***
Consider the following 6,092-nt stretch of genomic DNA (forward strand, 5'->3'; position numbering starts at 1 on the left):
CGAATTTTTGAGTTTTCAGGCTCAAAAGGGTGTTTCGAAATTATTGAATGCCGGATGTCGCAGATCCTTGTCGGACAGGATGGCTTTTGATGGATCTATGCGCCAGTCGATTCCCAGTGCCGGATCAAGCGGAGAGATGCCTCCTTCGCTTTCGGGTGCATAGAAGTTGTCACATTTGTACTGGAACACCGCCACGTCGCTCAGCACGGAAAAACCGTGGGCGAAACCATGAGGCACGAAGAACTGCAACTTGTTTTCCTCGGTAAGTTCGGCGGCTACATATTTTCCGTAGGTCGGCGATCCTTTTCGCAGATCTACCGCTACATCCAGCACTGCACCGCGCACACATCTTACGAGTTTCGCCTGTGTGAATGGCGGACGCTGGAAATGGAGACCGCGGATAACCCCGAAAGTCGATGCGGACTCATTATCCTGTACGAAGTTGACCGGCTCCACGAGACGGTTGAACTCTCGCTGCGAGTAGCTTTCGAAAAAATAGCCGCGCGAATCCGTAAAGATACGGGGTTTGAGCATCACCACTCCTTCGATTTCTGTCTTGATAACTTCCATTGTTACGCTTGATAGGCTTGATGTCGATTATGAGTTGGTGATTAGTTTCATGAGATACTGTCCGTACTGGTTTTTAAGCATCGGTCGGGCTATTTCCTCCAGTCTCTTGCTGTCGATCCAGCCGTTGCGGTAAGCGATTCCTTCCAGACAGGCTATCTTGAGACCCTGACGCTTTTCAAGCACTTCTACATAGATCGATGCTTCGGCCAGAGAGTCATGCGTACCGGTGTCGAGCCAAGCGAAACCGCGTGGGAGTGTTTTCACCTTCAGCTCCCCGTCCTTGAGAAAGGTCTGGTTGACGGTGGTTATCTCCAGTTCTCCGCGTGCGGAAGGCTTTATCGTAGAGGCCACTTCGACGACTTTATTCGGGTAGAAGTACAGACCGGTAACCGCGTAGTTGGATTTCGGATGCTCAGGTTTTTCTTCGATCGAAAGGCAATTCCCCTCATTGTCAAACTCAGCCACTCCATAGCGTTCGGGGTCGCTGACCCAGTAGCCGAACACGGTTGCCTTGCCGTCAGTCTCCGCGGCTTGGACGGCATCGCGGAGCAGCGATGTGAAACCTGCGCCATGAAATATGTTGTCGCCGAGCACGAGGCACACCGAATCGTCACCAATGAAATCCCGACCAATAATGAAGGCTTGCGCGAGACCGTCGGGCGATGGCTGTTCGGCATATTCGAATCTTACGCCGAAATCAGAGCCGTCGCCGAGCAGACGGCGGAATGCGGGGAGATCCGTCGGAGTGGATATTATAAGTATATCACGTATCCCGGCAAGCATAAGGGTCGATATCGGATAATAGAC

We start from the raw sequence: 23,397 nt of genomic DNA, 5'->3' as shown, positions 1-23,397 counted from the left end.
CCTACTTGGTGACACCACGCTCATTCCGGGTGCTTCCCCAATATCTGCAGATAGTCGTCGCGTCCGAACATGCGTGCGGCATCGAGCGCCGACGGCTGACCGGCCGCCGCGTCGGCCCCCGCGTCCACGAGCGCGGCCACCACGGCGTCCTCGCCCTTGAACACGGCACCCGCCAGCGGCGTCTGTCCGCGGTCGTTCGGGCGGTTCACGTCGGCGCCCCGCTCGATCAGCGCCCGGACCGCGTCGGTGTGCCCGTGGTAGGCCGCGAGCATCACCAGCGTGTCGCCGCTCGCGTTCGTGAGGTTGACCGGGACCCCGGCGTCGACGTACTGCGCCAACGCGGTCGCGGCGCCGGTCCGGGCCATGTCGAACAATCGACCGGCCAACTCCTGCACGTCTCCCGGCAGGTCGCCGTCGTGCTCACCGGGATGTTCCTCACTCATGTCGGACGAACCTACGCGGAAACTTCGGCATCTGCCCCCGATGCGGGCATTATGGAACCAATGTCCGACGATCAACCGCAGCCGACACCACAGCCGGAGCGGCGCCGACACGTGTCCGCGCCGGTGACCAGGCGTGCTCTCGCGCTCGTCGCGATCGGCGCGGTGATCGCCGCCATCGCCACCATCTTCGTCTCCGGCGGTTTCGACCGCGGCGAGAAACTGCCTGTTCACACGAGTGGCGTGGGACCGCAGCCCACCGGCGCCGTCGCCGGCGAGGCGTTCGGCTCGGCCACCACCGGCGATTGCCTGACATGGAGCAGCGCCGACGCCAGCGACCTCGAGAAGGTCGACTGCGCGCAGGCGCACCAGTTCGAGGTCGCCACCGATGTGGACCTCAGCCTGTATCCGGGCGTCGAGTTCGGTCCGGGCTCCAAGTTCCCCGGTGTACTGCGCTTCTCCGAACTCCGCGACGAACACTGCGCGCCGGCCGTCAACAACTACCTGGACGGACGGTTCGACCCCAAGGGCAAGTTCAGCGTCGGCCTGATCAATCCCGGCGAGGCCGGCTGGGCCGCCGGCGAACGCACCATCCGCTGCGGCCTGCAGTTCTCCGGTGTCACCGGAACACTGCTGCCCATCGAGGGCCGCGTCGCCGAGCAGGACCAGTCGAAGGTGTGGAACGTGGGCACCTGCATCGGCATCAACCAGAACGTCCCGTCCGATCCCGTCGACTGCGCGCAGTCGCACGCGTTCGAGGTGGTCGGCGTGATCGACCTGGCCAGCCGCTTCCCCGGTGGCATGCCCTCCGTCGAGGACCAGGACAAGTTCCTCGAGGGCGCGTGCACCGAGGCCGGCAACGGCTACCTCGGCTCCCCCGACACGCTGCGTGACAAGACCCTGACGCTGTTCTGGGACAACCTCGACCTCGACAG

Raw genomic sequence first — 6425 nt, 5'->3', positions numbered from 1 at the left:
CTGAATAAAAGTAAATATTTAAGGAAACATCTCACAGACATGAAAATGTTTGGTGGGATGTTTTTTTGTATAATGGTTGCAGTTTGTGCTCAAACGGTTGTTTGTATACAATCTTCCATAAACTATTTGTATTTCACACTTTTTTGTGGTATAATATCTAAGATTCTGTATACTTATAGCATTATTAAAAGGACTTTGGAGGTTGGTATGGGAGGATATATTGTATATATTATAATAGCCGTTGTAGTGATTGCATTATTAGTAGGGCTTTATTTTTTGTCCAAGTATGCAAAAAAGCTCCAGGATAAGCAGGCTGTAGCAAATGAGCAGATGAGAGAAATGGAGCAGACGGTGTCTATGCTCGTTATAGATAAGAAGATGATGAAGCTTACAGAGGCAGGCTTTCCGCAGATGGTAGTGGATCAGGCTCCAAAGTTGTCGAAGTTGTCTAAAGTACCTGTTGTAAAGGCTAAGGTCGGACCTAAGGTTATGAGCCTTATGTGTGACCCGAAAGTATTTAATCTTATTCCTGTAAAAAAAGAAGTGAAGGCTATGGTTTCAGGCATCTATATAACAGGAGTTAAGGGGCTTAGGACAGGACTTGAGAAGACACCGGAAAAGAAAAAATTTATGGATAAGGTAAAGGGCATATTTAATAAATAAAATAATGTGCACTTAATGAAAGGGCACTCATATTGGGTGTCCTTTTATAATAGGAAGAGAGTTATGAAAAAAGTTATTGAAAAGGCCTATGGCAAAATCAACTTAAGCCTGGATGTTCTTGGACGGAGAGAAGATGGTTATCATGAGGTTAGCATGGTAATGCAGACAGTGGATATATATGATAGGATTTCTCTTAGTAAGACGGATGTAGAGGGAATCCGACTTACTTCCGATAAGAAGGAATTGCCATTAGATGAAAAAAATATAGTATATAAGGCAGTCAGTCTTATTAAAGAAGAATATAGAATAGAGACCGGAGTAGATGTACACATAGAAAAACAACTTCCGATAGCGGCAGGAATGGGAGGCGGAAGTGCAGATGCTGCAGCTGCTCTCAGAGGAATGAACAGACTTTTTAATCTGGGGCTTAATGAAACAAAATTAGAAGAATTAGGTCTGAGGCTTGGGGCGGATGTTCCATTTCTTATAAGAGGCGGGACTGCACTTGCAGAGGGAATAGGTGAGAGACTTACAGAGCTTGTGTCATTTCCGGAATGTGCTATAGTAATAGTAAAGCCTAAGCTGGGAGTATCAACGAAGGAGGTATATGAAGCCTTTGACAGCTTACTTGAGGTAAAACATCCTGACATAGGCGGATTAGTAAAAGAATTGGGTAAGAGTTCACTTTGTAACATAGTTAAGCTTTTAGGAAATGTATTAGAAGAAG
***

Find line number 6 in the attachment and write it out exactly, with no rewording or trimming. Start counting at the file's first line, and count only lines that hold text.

CTGAATAAAAGTAAATATTTAAGGAAACATCTCACAGACATGAAAATGTTTGGTGGGATGTTTTTTTGTATAATGGTTGCAGTTTGTGCTCAAACGGTTGTTTGTATACAATCTTCCATAAACTATTTGTATTTCACACTTTTTTGTGGTATAATATCTAAGATTCTGTATACTTATAGCATTATTAAAAGGACTTTGGAGGTTGGTATGGGAGGATATATTGTATATATTATAATAGCCGTTGTAGTGATTGCATTATTAGTAGGGCTTTATTTTTTGTCCAAGTATGCAAAAAAGCTCCAGGATAAGCAGGCTGTAGCAAATGAGCAGATGAGAGAAATGGAGCAGACGGTGTCTATGCTCGTTATAGATAAGAAGATGATGAAGCTTACAGAGGCAGGCTTTCCGCAGATGGTAGTGGATCAGGCTCCAAAGTTGTCGAAGTTGTCTAAAGTACCTGTTGTAAAGGCTAAGGTCGGACCTAAGGTTATGAGCCTTATGTGTGACCCGAAAGTATTTAATCTTATTCCTGTAAAAAAAGAAGTGAAGGCTATGGTTTCAGGCATCTATATAACAGGAGTTAAGGGGCTTAGGACAGGACTTGAGAAGACACCGGAAAAGAAAAAATTTATGGATAAGGTAAAGGGCATATTTAATAAATAAAATAATGTGCACTTAATGAAAGGGCACTCATATTGGGTGTCCTTTTATAATAGGAAGAGAGTTATGAAAAAAGTTATTGAAAAGGCCTATGGCAAAATCAACTTAAGCCTGGATGTTCTTGGACGGAGAGAAGATGGTTATCATGAGGTTAGCATGGTAATGCAGACAGTGGATATATATGATAGGATTTCTCTTAGTAAGACGGATGTAGAGGGAATCCGACTTACTTCCGATAAGAAGGAATTGCCATTAGATGAAAAAAATATAGTATATAAGGCAGTCAGTCTTATTAAAGAAGAATATAGAATAGAGACCGGAGTAGATGTACACATAGAAAAACAACTTCCGATAGCGGCAGGAATGGGAGGCGGAAGTGCAGATGCTGCAGCTGCTCTCAGAGGAATGAACAGACTTTTTAATCTGGGGCTTAATGAAACAAAATTAGAAGAATTAGGTCTGAGGCTTGGGGCGGATGTTCCATTTCTTATAAGAGGCGGGACTGCACTTGCAGAGGGAATAGGTGAGAGACTTACAGAGCTTGTGTCATTTCCGGAATGTGCTATAGTAATAGTAAAGCCTAAGCTGGGAGTATCAACGAAGGAGGTATATGAAGCCTTTGACAGCTTACTTGAGGTAAAACATCCTGACATAGGCGGATTAGTAAAAGAATTGGGTAAGAGTTCACTTTGTAACATAGTTAAGCTTTTAGGAAATGTATTAGAAGAAG